NatasRevol (731260) | about a year and a half ago | (#43623653)

You must talking about somebody else. Or I've changed my name to Mr. Strawman.

Re: Good (1, Insightful)

moeinvt (851793) | about a year and a half ago | (#43624057)

"No federal law has been made to impede the free exercise of religion on marriage."

Married people and single people are treated differently under numerous federal laws. That's a form of discrimination one way or the other. All such laws should be repealed.

"marriage != religion."

Marriage was a religious thing long before it became a government thing.

Re: Good (1)

newcastlejon (1483695) | about a year and a half ago | (#43624883)

Marriage was a religious thing long before it became a government thing.

Marriage was a thing when the religious leaders were the government.

Re: Good (1)

cbhacking (979169) | about a year and a half ago | (#43625615)

Yeah... marriage has *always* been a legal thing (specifically, it usually falls under property laws, from archaic laws which effectively or literally defined the wife as the property of the husband up to the modern versions where it determines things like next of kin). It just used to be that laws were created by the religious leaders of the community. However, if you look back into the very earliest experiments with freedom (or at least tolerance) of religion and secular laws, they all still speak of marriage. As long as there have been governments, marriage has never *not* been a government thing.

Re: Good (1)

unitron (5733) | about a year and a half ago | (#43625649)

Marriage was a religious thing long before it became a government thing.

Marriage was a thing when the religious leaders were the government.

Or when government was the religious leader (and enforcer).

Re: Good (1)

moeinvt (851793) | about a year and a half ago | (#43624011)

I think that's what the OP is saying. "Marriage" is not in The Constitution, therefore, the federal government should have absolutely no involvement.
Marriage was a religious thing long before it found its way into law. As you point out, the First Amendment could also be construed to indicate that marriage is none of the government's business.

Re: Good (4, Insightful)

Catbeller (118204) | about a year and a half ago | (#43624567)

Slavery was legal because some states said so; we had to fight a bloody war to make the point that it was not. States are not independent. Get over it. The state's rights thing has been invoked in slavery/gay-sex-crime/keep-the-former-slaves-out-of-our-schools/miscegenation/jesus-is-king/we-can-marry-kids case for over a hundred fifty years. No matter how many times the Confederacy trots this out, we will slap it down.

Marriage was, is, and will be a government-controlled institution. You aren't married by the power of Jesus, but by the power vested by the State in the justice of the peace, or minister, or druid. And there was marriage long before we invented gods.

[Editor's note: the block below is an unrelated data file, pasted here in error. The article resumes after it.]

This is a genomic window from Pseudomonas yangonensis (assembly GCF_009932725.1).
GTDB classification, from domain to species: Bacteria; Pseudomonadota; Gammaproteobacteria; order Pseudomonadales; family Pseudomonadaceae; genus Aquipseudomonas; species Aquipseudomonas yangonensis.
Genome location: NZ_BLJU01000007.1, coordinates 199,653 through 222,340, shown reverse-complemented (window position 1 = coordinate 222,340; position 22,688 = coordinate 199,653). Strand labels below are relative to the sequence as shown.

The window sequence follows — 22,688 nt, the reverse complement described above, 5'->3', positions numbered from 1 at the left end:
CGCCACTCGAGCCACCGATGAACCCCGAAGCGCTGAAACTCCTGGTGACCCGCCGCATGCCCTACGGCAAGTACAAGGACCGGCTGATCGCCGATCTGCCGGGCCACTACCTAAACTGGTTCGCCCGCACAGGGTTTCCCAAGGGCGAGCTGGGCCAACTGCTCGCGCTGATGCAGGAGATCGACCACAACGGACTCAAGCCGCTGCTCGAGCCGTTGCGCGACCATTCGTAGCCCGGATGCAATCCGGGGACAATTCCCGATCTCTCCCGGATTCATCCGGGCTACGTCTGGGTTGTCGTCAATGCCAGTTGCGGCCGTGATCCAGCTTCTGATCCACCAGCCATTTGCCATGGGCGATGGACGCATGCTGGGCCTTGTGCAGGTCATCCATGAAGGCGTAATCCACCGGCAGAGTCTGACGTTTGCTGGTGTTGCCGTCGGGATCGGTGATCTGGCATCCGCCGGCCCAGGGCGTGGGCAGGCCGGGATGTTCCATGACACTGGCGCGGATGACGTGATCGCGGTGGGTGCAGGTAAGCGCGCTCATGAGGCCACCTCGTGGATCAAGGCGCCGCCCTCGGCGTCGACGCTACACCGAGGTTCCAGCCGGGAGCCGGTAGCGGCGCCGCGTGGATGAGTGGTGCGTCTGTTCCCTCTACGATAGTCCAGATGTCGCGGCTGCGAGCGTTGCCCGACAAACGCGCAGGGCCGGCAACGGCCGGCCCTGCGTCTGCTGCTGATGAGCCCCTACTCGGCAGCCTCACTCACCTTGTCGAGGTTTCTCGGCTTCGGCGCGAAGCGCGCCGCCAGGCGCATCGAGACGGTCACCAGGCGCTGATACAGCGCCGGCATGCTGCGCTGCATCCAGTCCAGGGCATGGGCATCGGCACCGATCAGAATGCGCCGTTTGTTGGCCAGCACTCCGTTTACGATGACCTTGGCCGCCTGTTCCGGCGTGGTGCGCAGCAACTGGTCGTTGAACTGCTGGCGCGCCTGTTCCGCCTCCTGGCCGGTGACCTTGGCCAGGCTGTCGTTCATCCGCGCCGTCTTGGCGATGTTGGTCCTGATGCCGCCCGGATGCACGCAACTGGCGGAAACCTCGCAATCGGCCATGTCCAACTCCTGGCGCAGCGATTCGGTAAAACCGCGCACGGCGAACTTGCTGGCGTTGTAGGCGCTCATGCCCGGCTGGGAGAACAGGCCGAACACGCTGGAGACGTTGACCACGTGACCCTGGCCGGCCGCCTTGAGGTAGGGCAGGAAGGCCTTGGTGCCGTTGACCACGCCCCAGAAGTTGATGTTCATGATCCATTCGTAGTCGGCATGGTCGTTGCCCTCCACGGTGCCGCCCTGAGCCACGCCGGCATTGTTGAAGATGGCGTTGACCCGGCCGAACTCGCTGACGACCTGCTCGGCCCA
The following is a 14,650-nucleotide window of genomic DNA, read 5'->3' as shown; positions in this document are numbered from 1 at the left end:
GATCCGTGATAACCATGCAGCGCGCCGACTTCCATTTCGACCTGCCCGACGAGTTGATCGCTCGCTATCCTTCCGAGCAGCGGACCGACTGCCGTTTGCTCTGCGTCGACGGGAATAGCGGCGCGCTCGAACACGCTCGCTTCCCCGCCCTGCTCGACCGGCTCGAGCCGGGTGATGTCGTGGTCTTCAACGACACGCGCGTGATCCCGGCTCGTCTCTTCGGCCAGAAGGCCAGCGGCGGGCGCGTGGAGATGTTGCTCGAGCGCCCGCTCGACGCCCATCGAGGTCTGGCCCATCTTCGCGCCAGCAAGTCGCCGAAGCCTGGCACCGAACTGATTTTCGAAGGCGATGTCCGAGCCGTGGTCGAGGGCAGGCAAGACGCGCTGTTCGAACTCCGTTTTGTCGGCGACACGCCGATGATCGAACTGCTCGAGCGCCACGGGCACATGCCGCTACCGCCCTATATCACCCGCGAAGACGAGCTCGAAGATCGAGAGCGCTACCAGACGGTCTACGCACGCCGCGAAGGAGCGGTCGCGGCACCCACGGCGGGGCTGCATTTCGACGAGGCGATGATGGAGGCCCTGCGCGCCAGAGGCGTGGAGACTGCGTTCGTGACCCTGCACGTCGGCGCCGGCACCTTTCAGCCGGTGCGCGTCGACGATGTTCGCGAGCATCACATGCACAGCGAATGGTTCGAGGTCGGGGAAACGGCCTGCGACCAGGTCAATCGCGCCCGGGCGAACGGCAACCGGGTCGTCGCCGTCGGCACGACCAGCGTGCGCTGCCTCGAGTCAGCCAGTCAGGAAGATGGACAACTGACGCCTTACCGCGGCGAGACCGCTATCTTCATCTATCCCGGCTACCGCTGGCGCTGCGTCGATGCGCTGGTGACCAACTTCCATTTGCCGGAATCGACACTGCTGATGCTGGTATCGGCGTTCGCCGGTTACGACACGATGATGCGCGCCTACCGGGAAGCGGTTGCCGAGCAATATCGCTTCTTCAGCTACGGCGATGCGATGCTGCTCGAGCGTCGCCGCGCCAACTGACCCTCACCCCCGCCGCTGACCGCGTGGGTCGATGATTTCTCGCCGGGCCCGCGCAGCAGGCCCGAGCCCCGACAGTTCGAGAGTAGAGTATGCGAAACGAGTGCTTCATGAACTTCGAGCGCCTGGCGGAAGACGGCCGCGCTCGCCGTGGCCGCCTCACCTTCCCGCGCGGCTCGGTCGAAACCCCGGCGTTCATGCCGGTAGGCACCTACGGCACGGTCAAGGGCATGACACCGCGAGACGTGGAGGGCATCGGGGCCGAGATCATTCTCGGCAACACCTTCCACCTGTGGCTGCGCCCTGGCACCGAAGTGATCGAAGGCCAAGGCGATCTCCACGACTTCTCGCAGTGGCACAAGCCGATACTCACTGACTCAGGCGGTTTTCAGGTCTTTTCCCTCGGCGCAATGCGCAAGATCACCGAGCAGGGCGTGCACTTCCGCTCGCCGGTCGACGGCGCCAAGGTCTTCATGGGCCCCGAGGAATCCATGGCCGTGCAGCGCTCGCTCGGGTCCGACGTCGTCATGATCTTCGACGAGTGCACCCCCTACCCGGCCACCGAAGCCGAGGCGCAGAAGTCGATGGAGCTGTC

Moeinvt: (0)

Catbeller (118204) | about a year and a half ago | (#43624605)

My reply wasn't directed at your post particularly, so sorry if it sounded as if it were. Just a general point.

Re: Good (2)

Cutting_Crew (708624) | about a year and a half ago | (#43623525)

i dont know who are you agreeing/disagreeing with here but guns are mentioned in the constitution and thus SCOTUS can hear cases on it. marriage isnt mentioned at all like you said - thus my big response on marriage never being a right at all for anyone. The states provided a way to recognize heterosexual couples with perks, bonuses etc etc but the federal government never did institute such priviledge... so definitely that falls under the states rights. As far as general civil rights, those are only fair game if those are in the constitution. People want to sue and have the supreme court hear arguments for "rights" spanning all disciplines that are not even mentioned in any of our documents and for the supreme court to rule (i.e. make precedent, make a new law out of clear blue sky) is and was never there intention/duty. If you want to create/amend something in the constitution for them to rule on - then *GASP* get some grass roots efforts together, talk to your congressman, go visit your local mayors/townfolk, and get the appropriate number of states and votes to change/amend to the constitution whatever it is that you seek. Then they can rule on that part of the law appropriately. The case here in Florida revolves around privacy and everyone is expected to have privacy so maybe someone can link some constitutional writings that support appropriate search and seizure that is currently in the law.